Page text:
An example of a lamentation is an poem about the sadness over losing a loved one.
- The act of lamenting.
- A lament.
- Lamentations used with a sing. verb Bible
recorded since 1375, from Latin lamentatio (“wailing, moaning, weeping”), from the deponent verb lāmentor, from lāmentum (“wail; wailing”), itself from a Proto-Indo-European *la- (“to shout, cry”), presumed ultimately imitative. Replaced Old English cwiþan. Lament is a 16th-century back-formation.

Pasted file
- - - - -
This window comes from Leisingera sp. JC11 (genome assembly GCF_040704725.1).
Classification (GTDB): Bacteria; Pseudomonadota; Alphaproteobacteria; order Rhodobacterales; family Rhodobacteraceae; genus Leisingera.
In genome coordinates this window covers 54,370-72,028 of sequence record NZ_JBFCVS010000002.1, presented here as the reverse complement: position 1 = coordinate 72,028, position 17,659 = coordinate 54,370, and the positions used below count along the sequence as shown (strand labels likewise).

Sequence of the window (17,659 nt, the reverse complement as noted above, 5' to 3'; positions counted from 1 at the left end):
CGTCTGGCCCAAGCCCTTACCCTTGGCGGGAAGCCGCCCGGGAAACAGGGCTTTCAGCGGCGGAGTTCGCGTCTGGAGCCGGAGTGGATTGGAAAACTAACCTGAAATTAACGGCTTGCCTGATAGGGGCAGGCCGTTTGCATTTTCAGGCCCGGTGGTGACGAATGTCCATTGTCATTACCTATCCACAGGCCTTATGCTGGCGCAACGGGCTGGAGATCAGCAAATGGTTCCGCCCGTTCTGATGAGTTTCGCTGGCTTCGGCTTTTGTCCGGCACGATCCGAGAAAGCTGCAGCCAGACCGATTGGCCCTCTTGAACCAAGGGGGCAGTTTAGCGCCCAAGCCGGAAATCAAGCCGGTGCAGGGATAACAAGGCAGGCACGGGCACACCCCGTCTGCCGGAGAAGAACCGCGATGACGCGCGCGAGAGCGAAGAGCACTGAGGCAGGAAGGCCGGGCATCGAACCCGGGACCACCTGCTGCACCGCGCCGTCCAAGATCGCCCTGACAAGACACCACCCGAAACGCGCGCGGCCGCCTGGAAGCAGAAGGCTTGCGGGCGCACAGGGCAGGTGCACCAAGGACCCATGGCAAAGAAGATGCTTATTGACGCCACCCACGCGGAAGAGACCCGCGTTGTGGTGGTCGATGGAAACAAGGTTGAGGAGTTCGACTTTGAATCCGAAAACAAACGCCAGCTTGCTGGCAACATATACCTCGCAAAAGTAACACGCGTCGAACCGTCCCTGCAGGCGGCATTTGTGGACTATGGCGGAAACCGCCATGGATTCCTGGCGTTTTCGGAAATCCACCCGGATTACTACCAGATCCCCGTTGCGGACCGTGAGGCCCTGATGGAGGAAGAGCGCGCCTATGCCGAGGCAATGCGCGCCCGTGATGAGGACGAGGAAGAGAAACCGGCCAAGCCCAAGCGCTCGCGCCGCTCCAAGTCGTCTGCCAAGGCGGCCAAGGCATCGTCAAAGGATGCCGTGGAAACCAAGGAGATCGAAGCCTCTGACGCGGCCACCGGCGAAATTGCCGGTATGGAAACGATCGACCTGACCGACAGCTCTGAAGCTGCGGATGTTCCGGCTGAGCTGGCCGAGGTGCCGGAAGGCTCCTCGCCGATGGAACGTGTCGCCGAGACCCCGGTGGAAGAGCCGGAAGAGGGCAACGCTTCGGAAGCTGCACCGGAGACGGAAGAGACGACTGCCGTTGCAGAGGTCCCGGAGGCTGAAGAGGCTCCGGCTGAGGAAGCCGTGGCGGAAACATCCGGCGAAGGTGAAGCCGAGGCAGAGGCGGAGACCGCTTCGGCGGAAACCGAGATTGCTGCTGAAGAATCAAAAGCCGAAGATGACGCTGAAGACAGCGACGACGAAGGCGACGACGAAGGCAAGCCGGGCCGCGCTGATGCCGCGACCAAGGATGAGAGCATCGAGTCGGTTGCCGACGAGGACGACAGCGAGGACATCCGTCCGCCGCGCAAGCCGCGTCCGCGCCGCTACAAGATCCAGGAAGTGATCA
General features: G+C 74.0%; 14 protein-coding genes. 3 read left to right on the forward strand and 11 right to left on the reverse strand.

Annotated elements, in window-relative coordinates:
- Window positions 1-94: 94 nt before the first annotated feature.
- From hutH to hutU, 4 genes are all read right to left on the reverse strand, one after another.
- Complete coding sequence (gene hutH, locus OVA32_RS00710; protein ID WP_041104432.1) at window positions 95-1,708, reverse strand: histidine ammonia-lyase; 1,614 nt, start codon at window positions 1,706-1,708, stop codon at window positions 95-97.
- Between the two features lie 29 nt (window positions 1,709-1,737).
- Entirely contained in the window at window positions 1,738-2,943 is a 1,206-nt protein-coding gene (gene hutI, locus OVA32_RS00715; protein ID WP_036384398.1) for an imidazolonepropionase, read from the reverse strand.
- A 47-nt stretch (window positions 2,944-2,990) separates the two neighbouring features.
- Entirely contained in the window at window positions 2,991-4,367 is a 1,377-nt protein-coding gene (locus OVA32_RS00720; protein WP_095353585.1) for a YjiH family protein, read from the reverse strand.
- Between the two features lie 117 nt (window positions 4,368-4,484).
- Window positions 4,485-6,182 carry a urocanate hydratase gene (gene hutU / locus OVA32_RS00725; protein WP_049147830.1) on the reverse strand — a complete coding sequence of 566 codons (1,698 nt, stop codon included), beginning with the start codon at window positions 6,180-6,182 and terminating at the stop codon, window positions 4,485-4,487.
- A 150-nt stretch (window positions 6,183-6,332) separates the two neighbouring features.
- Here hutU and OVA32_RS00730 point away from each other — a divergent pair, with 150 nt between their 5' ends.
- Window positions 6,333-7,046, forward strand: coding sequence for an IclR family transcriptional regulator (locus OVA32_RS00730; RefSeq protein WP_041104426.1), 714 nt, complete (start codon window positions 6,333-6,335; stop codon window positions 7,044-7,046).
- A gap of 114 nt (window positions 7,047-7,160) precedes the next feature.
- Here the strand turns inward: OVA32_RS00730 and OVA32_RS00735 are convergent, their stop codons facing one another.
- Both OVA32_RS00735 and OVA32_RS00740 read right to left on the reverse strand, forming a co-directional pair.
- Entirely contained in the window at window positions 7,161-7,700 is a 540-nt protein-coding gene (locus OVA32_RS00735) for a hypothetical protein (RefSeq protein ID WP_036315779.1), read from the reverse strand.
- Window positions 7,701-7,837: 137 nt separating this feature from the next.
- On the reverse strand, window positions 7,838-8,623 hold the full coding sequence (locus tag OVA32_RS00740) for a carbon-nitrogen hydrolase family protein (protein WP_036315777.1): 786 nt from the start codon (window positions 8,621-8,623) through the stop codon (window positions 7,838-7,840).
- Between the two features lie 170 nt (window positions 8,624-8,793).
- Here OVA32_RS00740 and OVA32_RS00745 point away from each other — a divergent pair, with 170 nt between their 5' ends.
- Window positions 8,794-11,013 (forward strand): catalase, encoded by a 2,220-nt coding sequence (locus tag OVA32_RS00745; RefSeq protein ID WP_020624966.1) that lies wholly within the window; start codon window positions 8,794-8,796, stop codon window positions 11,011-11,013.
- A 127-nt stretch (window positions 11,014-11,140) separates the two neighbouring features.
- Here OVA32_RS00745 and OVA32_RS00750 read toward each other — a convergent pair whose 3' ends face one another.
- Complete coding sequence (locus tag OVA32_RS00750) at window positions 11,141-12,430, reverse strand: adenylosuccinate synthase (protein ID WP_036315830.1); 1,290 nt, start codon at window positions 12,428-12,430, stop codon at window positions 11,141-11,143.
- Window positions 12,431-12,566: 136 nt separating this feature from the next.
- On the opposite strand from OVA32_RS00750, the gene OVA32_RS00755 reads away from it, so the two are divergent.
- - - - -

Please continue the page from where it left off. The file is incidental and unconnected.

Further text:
- Amid great lamentation, the hero's body is laid on the funeral pile and consumed.
- Present and future destiny on earth, there is written nothing save " lamentation, and mourning, and woe."
- Hence at the festival which commemorated the return of Theseus there was always weeping and lamentation.
- There exist also fine drawings for a "Lamentation over the body of Christ," an "Adoration of the Kings," and a "March to Calvary"; of the last-named composition, besides the beautiful and elaborate pen-and-ink drawing at Florence, three still more highly-wrought versions in green monochrome exist; whether any of them are certainly by the artist's own hand is matter of debate.
- When he died lamentation was made for him as follows: "Woe for the humble, woe for the pious, woe for the disciple of Ezra!"